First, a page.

Auditing standards require auditors to conduct fraud inquiries as part of their risk assessment process. During fraud inquiries, auditors frequently ask client personnel directly about “fraud, alleged fraud, or suspected fraud,” using standard language taken from AS 2110. However, guidance from the Center for Audit Quality (CAQ) suggests that avoiding the word “fraud” results in greater disclosure regarding fraud risk. Although untested, the CAQ’s conjecture is supported by literature in psychology and criminology, which suggests that minimizing the seriousness of the offense (i.e., minimization) increases disclosure. This study examines two minimization strategies. The first involves replacing the word “fraud” with “questionable behavior.” The second employs social comparison to increase the perceived frequency that clients report misconduct to auditors. Experimental results suggest that either strategy increases client reporting intentions relative to a control condition using the language prescribed by AS 2110. Our findings may help auditors conduct more effective fraud inquiries.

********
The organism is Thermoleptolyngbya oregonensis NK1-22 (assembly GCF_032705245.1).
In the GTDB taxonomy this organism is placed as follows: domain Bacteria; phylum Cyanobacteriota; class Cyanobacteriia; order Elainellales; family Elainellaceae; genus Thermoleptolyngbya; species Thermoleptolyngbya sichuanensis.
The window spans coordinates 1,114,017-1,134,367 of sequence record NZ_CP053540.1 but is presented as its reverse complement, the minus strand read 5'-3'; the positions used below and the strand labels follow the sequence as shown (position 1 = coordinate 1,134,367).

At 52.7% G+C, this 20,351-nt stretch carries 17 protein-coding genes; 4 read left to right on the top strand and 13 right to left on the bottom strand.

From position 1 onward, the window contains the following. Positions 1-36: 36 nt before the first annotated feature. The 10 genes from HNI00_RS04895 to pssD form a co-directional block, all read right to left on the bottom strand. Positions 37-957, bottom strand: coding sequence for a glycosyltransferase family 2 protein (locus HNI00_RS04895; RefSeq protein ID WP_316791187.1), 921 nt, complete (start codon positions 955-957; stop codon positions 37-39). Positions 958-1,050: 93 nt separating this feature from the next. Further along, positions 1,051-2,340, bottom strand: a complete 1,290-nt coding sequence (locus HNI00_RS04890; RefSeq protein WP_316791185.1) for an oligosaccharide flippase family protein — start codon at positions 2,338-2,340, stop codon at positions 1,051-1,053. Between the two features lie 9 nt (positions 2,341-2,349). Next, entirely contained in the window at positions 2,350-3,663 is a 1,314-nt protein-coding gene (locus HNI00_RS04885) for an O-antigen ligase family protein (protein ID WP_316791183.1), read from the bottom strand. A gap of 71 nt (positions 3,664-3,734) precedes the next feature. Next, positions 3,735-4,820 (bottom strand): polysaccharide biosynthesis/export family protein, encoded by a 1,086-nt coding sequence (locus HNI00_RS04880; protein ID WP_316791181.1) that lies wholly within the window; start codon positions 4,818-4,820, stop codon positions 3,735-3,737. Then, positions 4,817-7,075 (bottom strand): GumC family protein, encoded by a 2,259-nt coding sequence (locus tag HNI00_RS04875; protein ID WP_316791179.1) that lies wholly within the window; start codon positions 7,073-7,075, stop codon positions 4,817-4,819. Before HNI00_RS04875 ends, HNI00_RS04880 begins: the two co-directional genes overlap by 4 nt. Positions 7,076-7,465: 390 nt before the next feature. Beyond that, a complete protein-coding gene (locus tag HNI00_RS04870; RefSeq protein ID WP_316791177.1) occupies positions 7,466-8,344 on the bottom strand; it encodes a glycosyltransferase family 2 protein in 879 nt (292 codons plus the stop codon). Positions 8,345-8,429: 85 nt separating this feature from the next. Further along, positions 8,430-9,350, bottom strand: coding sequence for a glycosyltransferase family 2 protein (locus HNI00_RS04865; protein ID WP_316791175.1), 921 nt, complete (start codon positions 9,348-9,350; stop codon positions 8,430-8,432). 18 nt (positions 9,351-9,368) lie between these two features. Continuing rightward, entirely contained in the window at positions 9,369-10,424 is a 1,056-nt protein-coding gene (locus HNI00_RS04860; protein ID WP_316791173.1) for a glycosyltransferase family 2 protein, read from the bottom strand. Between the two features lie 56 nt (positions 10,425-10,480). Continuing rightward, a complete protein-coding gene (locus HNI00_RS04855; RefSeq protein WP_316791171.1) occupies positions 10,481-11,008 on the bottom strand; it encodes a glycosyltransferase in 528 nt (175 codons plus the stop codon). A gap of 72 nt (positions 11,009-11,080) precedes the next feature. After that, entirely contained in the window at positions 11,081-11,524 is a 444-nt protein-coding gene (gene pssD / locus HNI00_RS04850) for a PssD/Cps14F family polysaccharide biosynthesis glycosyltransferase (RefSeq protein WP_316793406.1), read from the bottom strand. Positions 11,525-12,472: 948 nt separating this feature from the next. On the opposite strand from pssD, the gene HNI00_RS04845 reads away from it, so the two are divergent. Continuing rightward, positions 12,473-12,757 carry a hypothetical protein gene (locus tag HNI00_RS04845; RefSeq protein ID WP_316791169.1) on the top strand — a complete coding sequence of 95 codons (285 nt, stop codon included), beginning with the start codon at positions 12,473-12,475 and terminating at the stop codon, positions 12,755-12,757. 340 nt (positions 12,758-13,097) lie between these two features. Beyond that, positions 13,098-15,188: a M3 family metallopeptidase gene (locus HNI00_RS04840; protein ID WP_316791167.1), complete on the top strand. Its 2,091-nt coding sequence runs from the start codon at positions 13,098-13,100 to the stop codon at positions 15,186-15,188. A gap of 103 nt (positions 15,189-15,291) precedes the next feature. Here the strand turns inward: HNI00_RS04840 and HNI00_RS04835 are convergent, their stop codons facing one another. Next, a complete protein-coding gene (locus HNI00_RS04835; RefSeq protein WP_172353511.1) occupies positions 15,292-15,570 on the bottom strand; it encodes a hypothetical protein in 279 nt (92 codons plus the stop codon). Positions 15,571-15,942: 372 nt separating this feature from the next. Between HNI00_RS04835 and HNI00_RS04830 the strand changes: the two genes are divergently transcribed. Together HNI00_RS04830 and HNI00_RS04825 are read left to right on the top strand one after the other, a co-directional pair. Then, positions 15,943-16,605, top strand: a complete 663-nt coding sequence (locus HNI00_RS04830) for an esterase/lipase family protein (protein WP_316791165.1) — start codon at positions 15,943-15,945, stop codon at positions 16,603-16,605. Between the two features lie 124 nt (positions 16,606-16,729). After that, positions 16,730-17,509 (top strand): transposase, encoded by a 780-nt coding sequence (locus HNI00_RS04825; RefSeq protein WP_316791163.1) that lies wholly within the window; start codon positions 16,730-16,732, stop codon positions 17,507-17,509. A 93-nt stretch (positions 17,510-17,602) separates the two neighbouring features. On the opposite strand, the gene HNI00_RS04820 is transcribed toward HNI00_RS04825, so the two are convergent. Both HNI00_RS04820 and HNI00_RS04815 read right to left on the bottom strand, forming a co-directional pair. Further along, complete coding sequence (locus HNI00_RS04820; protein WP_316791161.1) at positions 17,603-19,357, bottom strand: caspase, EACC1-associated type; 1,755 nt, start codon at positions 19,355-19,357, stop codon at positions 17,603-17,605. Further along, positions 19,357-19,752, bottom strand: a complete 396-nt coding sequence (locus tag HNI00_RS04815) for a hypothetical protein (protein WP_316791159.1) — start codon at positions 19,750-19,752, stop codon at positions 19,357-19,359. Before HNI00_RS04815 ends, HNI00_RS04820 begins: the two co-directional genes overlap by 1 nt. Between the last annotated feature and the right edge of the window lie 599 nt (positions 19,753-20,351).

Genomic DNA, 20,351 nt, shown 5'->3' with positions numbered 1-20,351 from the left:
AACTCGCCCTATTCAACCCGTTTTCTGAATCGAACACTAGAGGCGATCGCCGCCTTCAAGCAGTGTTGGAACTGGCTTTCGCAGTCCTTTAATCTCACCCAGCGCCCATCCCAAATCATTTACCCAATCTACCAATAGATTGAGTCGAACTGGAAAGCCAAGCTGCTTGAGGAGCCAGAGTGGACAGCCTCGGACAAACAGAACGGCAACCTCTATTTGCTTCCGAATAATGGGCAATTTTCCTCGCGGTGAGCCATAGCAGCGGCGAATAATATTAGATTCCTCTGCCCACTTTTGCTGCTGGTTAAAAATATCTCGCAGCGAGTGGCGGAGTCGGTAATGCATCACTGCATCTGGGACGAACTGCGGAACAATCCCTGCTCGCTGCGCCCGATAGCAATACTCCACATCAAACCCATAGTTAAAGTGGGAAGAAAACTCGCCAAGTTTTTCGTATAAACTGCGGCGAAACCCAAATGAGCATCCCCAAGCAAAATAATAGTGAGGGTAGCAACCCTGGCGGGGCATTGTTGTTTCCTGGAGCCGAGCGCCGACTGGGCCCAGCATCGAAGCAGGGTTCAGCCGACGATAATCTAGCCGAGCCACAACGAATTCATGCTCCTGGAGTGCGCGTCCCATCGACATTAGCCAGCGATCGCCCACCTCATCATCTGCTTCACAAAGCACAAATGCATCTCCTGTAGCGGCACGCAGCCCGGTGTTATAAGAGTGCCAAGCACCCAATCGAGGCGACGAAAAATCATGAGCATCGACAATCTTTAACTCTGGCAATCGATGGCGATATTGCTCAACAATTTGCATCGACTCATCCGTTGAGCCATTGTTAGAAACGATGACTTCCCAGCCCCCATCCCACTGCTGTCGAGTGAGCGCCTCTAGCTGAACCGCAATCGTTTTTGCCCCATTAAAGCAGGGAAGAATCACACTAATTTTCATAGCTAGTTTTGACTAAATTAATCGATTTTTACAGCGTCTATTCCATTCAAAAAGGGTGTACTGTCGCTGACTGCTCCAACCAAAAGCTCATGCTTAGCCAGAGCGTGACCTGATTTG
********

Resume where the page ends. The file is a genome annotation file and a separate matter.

Data Availability: Data are available from the authors.

JEL Classifications: M42; M48.

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